I’m sure a few of you were disappointed we didn’t actually name our baby Pickles, but I just couldn’t get on board with that name. As much as I want her to stand out in life, naming her after a sour snack isn’t the way to do it. Although, we did hear some interesting versions of Pickles—someone suggested we name her Picklina, which isn’t actually too horrible compared to some other names floating around out there.
Way back when, around the time I was playing tetherball and four-square at recess, I loved the names Christina and Kristin, and I was almost certain that when I grew up and had a daughter I’d name her Kirstin (notice that little letter switch? I thought it was so beautifully clever). I clung to those names, probably because they belonged to the cool, blond-haired, popular girls, but put them on the back-burner, stashing them away for when I’d need them. But then I got pregnant and those names went down the drain. They’re lovely names, but they just weren’t right for us, and they weren’t right for her.
When I was around 11 weeks pregnant I had an inkling that I was going to have a girl. I never said anything about it out loud because I didn’t want to jinx it, but the feeling lingered. I actually had to convince myself right before the anatomy scan that if my mother’s intuition was wrong and I was carrying a boy, it would be okay.
Regardless of gender, my husband and I knew we wanted our baby to have a name that had some sort of Italian significance since she would be born here. I was so convinced that I was having a girl that I referred to her by this name even before the anatomy scan. My husband had to remind me that I should maybe think about a boy’s name just in case she was actually a he. It turns out my gut was right—the scans didn’t show boy parts.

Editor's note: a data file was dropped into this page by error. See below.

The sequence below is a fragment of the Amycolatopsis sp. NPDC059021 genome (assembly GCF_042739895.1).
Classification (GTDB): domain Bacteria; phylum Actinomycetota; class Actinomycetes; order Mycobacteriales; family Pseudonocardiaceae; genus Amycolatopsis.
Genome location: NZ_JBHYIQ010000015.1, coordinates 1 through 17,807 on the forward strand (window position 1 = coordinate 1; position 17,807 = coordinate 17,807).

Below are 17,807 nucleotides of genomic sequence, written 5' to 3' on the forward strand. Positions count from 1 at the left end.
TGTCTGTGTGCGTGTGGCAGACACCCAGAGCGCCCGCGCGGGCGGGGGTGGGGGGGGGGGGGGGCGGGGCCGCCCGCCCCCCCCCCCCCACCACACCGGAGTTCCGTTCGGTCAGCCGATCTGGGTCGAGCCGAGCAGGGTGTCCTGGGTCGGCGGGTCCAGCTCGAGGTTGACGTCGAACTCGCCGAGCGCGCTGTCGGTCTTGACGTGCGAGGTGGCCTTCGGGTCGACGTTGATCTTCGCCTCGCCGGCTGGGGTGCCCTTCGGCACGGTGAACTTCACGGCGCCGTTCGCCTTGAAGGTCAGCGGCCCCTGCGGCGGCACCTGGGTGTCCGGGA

So how did the name come about? The region where we live, like Tuscany, Umbria, or Veneto, is called Friuli-Venezia Giulia. I said our region aloud one day in that first trimester and my tongue lingered over the last word: Giulia. I repeated it several times in my head and then finally said it out loud: Julia.
It instantly felt right. We tossed around several names that all had ties to Italy either in spelling, pronunciation, or meaning, but we always went back to Julia. There’s something comforting about a simple, classic, and beautiful name, and while unique names are fun, we decided to go with the American spelling. Julia, just Julia.
As for her middle name, Grace? Well, it just felt right. We went through practically every name under the sun and paired it with Julia, but kept falling back on Grace. We knew the name was a keeper once my husband started referring to her as Gracie more often than Julia. Actually, more often than not, he calls her Gracie Lou Freebush…poor girl! I never knew the name Grace was so popular as a middle name until we let the cat (her name) out of the bag.
So that’s how we came up with her name! Out with Pickles and in with Julia Grace 🙂